December 7, 2022

By Eric House

Njenga (left) and González (right) formed a friendship through the Global UGRAD program.

One is a law student from Kenya, the other is an aspiring educator from Panama. Yet when they both arrived at Keuka College in New York as part of the Global Undergraduate Exchange Program (Global UGRAD) in fall 2022, Samuel Njenga and Elian González Lara became fast friends.

Sponsored by the U.S. Department of State and administered by World Learning, Global UGRAD enables college students from around the world to experience higher education in the U.S., gain new skills, and explore new cultures and values. Many participants go on to receive Fulbright grants, obtain prestigious internships, and work in business and government careers in their home countries.

Global UGRAD also offers the opportunity to make new connections with peers from around the world. That’s exactly what happened when Njenga and González first met—in a Walmart in upstate New York.

They both arrived at Keuka College in late August in a cohort of seven fellow international students. But it wasn’t until their second day that Njenga and González remember meeting while they were on a trip to get supplies and bonded over their shared confusion with the entire big box store shopping experience.

“We started talking in Walmart,” Njenga said. “I saw that he was also experiencing the same problem as me, so we had to figure it out together.”

González and Njenga outside the White House in Washington, DC.

“Every American knows how Walmart is,” González said. “It’s a huge store, and we had no idea what to buy. We debated about the taxes because we didn’t know the sales tax. And after that, we realized that we had more in common than we thought.”

Njenga attends Jomo Kenyatta University of Agriculture and Technology in Kenya where he studies law with hopes of becoming a policymaker. After previously struggling with the sciences, González worked closely with a professor to become a chemistry student at the University of Panama, where he hopes to someday be a science teacher himself. Despite their different upbringings and life paths, they both applied to participate in Global UGRAD to expand their studies in a new cultural context.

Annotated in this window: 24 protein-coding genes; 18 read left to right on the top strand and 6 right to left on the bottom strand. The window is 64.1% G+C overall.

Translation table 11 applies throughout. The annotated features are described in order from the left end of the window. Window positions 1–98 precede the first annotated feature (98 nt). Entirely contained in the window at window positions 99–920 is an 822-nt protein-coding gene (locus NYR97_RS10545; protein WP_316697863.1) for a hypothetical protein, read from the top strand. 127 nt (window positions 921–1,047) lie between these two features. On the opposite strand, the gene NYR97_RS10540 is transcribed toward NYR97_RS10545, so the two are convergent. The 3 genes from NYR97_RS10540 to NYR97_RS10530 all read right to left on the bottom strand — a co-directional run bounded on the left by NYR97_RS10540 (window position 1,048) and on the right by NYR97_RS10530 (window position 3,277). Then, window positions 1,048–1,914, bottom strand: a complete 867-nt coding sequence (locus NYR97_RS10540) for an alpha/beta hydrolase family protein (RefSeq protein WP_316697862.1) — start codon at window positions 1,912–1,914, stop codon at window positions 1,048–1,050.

“There are so many things that allow us to connect with each other, even if we’re from opposite continents. We established a great friendship.”

They particularly enjoyed a course on U.S. history and government taught by professor Dr. Christopher Leahy. “He makes you think a lot about diplomacy and how the U.S. government started,” González said, eager to compare this history with Panama’s. And as a law student, Njenga was inspired to compare the Kenyan and American legal systems.

González and Njenga kayaking on Keuka Lake.

Courses like these represented a learning opportunity the two didn’t take lightly. “The kind of lectures that I’ve taken here have been the milestone of my career,” González said. “And the staff made our lives so easy on campus. They are such kind people. Back in our countries, we don’t have that. That connection with professors, with the staff, it doesn’t exist at all.”